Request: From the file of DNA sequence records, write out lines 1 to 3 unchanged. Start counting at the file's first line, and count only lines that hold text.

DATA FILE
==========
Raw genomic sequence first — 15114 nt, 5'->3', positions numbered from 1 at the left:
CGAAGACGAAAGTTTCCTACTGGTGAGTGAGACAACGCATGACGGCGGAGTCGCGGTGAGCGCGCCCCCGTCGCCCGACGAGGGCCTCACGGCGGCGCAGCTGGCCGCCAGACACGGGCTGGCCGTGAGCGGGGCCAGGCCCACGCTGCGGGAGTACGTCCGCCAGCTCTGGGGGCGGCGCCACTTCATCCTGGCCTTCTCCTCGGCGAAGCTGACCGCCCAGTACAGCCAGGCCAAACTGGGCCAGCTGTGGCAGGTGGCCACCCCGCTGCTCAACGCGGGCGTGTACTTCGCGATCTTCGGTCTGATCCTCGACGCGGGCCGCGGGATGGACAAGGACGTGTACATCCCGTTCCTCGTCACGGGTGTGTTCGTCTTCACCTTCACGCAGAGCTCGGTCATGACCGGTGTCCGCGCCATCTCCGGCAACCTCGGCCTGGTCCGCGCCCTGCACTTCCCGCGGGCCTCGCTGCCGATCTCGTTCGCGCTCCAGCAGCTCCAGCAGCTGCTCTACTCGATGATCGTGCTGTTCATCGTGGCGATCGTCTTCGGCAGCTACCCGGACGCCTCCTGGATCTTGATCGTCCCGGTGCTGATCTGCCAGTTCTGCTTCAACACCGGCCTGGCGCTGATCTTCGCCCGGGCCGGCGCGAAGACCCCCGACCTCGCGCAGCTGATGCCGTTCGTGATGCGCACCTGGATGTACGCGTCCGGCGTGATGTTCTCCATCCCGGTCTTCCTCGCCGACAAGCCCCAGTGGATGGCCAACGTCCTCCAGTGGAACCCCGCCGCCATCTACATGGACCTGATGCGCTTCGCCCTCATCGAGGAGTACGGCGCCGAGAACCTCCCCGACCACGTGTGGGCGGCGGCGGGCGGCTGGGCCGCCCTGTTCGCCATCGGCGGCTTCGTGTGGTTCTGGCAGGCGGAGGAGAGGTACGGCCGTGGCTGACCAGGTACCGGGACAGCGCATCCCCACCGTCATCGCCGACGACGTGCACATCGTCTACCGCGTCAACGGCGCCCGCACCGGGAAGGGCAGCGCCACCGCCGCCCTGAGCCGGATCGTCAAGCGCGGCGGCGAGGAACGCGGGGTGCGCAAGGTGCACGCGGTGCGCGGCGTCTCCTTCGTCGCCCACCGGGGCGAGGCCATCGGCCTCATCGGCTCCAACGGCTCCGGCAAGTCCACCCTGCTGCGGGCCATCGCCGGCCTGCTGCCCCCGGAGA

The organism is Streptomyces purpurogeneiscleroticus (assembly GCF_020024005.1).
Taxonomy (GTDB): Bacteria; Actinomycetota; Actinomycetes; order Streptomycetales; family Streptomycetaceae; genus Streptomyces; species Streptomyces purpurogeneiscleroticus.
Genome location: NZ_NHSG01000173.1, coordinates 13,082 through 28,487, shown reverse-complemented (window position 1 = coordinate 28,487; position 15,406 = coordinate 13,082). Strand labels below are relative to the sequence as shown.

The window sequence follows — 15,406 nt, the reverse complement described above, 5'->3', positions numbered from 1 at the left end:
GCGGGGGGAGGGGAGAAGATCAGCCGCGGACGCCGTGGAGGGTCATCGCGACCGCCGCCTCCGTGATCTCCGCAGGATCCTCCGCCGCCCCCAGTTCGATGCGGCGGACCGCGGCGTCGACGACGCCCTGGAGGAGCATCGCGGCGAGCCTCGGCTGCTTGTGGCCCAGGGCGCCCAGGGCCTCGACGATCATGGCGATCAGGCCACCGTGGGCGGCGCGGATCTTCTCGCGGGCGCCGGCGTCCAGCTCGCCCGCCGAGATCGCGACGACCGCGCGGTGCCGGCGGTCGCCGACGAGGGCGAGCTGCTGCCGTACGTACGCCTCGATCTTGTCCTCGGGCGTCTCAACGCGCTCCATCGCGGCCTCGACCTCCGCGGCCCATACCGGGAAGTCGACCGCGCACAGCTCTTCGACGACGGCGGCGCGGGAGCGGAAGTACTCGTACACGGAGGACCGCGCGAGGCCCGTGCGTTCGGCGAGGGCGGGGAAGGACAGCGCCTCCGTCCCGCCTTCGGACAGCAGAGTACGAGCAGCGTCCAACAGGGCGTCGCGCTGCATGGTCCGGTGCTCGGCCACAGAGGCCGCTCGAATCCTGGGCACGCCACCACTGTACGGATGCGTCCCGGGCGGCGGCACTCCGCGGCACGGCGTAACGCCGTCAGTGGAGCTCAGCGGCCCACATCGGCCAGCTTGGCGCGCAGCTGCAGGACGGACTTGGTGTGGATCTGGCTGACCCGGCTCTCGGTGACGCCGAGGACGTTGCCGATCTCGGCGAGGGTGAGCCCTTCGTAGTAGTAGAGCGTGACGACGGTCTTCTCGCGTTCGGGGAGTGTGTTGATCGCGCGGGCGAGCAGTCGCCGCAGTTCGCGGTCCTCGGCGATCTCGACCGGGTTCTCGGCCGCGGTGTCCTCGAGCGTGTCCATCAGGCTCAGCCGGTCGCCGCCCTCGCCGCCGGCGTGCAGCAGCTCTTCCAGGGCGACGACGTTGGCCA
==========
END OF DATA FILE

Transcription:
Raw genomic sequence first — 15114 nt, 5'->3', positions numbered from 1 at the left:
CGAAGACGAAAGTTTCCTACTGGTGAGTGAGACAACGCATGACGGCGGAGTCGCGGTGAGCGCGCCCCCGTCGCCCGACGAGGGCCTCACGGCGGCGCAGCTGGCCGCCAGACACGGGCTGGCCGTGAGCGGGGCCAGGCCCACGCTGCGGGAGTACGTCCGCCAGCTCTGGGGGCGGCGCCACTTCATCCTGGCCTTCTCCTCGGCGAAGCTGACCGCCCAGTACAGCCAGGCCAAACTGGGCCAGCTGTGGCAGGTGGCCACCCCGCTGCTCAACGCGGGCGTGTACTTCGCGATCTTCGGTCTGATCCTCGACGCGGGCCGCGGGATGGACAAGGACGTGTACATCCCGTTCCTCGTCACGGGTGTGTTCGTCTTCACCTTCACGCAGAGCTCGGTCATGACCGGTGTCCGCGCCATCTCCGGCAACCTCGGCCTGGTCCGCGCCCTGCACTTCCCGCGGGCCTCGCTGCCGATCTCGTTCGCGCTCCAGCAGCTCCAGCAGCTGCTCTACTCGATGATCGTGCTGTTCATCGTGGCGATCGTCTTCGGCAGCTACCCGGACGCCTCCTGGATCTTGATCGTCCCGGTGCTGATCTGCCAGTTCTGCTTCAACACCGGCCTGGCGCTGATCTTCGCCCGGGCCGGCGCGAAGACCCCCGACCTCGCGCAGCTGATGCCGTTCGTGATGCGCACCTGGATGTACGCGTCCGGCGTGATGTTCTCCATCCCGGTCTTCCTCGCCGACAAGCCCCAGTGGATGGCCAACGTCCTCCAGTGGAACCCCGCCGCCATCTACATGGACCTGATGCGCTTCGCCCTCATCGAGGAGTACGGCGCCGAGAACCTCCCCGACCACGTGTGGGCGGCGGCGGGCGGCTGGGCCGCCCTGTTCGCCATCGGCGGCTTCGTGTGGTTCTGGCAGGCGGAGGAGAGGTACGGCCGTGGCTGACCAGGTACCGGGACAGCGCATCCCCACCGTCATCGCCGACGACGTGCACATCGTCTACCGCGTCAACGGCGCCCGCACCGGGAAGGGCAGCGCCACCGCCGCCCTGAGCCGGATCGTCAAGCGCGGCGGCGAGGAACGCGGGGTGCGCAAGGTGCACGCGGTGCGCGGCGTCTCCTTCGTCGCCCACCGGGGCGAGGCCATCGGCCTCATCGGCTCCAACGGCTCCGGCAAGTCCACCCTGCTGCGGGCCATCGCCGGCCTGCTGCCCCCGGAGA

The organism is Streptomyces purpurogeneiscleroticus (assembly GCF_020024005.1).